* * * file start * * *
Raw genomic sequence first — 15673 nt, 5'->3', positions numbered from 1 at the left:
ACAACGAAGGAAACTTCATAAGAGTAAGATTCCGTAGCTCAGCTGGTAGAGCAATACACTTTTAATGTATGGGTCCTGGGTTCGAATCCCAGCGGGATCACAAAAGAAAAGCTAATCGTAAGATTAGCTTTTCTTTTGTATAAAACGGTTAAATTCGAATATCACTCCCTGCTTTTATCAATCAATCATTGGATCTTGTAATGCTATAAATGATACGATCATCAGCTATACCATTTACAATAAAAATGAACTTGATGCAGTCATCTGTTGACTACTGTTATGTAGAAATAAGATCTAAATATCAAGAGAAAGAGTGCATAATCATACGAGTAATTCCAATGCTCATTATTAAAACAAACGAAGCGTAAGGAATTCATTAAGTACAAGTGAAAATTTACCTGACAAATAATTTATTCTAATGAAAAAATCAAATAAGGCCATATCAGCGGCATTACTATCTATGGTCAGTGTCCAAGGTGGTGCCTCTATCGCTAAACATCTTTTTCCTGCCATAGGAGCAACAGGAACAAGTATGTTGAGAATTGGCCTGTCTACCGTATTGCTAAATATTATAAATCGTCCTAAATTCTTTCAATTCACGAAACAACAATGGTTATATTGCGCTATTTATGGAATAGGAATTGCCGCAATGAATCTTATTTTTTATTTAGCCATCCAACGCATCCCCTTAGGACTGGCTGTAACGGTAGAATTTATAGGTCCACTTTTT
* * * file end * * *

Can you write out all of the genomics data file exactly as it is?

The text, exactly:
Raw genomic sequence first — 15673 nt, 5'->3', positions numbered from 1 at the left:
ACAACGAAGGAAACTTCATAAGAGTAAGATTCCGTAGCTCAGCTGGTAGAGCAATACACTTTTAATGTATGGGTCCTGGGTTCGAATCCCAGCGGGATCACAAAAGAAAAGCTAATCGTAAGATTAGCTTTTCTTTTGTATAAAACGGTTAAATTCGAATATCACTCCCTGCTTTTATCAATCAATCATTGGATCTTGTAATGCTATAAATGATACGATCATCAGCTATACCATTTACAATAAAAATGAACTTGATGCAGTCATCTGTTGACTACTGTTATGTAGAAATAAGATCTAAATATCAAGAGAAAGAGTGCATAATCATACGAGTAATTCCAATGCTCATTATTAAAACAAACGAAGCGTAAGGAATTCATTAAGTACAAGTGAAAATTTACCTGACAAATAATTTATTCTAATGAAAAAATCAAATAAGGCCATATCAGCGGCATTACTATCTATGGTCAGTGTCCAAGGTGGTGCCTCTATCGCTAAACATCTTTTTCCTGCCATAGGAGCAACAGGAACAAGTATGTTGAGAATTGGCCTGTCTACCGTATTGCTAAATATTATAAATCGTCCTAAATTCTTTCAATTCACGAAACAACAATGGTTATATTGCGCTATTTATGGAATAGGAATTGCCGCAATGAATCTTATTTTTTATTTAGCCATCCAACGCATCCCCTTAGGACTGGCTGTAACGGTAGAATTTATAGGTCCACTTTTT